Cold Frame Sowing and Reaping

Heartened by our success in keeping this spring's salad bed (relatively) unfrozen, Kirk took a look in the mache and spinach cold frame that we planted last fall. It has been a few weeks since we checked it out, with all the snow:



And it looks great! Kirk scratched up the soil, and it is fluffy and light, and not even a little bit frozen. The plants you see are a few left-over spinach plants (and one endive), and they are doing fine. If we just had a little more sun, they'd probably start growing again.

And that got us to thinking that we could probably get new spinach started in that cold frame right now. After all, the soil is great, there's plenty of space, and spinach is quick — 41 days to harvest, according to the seed packet (which is almost certainly very optimistic, but with some luck we may have spinach by Patriots' Day).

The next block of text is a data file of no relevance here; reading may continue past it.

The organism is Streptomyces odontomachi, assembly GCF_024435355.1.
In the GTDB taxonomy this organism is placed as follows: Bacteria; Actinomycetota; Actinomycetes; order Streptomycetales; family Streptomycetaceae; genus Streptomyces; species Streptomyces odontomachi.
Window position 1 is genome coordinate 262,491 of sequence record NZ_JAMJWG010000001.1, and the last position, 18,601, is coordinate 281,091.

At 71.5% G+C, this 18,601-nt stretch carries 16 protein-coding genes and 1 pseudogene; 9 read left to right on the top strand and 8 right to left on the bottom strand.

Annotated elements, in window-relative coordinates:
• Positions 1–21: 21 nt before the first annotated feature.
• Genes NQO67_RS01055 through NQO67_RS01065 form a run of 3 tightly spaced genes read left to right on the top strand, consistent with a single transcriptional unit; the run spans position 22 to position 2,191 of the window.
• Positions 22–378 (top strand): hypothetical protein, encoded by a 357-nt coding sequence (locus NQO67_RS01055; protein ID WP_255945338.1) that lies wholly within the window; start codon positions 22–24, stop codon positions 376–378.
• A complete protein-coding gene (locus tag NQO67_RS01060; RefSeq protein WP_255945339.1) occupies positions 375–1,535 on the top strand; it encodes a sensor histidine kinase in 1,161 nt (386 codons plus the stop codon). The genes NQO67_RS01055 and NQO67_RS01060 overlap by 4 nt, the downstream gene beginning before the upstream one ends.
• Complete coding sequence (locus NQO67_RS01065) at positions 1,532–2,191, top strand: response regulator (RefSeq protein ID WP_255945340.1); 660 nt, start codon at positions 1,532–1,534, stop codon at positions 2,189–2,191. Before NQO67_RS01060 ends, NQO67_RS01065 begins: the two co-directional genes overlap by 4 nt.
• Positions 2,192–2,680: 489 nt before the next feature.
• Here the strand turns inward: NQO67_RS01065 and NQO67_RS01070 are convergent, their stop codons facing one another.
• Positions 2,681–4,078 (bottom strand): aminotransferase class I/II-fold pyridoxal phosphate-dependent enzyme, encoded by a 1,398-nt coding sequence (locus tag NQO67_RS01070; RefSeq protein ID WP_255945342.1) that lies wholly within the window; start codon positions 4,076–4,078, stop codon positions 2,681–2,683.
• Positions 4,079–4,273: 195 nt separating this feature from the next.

So I sowed some spinach seeds in the gaps, gave them a drink, and put the glass back on the cold frame. If you look closely, you can see that the other half of the cold frame we still have quite a bit of mache from our fall planting. Although it had surely frozen at some point when it was really bitterly cold back in January, the mache has somehow managed to stay sweet and sturdy.  


We used it for a Sunday dinner salad, with some grated carrot and (our penultimate) red onion. It was almost like summer, with green salad and crab cakes. Atop the crab cakes is a tartar sauce made with our dill pickle relish (which makes a much better tartar sauce than sweet relish, for the record). We hadn't picked any mache in several weeks, so this salad was pretty exciting. We might have two more salads' worth of mache left outside, and then there will be a lull in the fresh greens until that spinach fills in April. Knowing that made this salad taste extra-special delicious, I think.

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